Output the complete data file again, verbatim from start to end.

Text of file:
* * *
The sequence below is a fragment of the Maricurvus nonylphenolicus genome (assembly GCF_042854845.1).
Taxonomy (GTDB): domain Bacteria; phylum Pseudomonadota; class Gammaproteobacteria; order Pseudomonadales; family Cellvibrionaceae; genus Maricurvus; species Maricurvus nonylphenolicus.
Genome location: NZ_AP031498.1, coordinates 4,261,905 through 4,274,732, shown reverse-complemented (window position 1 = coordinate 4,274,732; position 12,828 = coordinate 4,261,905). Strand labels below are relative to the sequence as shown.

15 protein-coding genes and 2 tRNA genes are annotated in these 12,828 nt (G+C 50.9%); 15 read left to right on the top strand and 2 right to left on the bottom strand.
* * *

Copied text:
The sequence below is a fragment of the Maricurvus nonylphenolicus genome (assembly GCF_042854845.1).
Taxonomy (GTDB): domain Bacteria; phylum Pseudomonadota; class Gammaproteobacteria; order Pseudomonadales; family Cellvibrionaceae; genus Maricurvus; species Maricurvus nonylphenolicus.
Genome location: NZ_AP031498.1, coordinates 4,261,905 through 4,274,732, shown reverse-complemented (window position 1 = coordinate 4,274,732; position 12,828 = coordinate 4,261,905). Strand labels below are relative to the sequence as shown.

15 protein-coding genes and 2 tRNA genes are annotated in these 12,828 nt (G+C 50.9%); 15 read left to right on the top strand and 2 right to left on the bottom strand.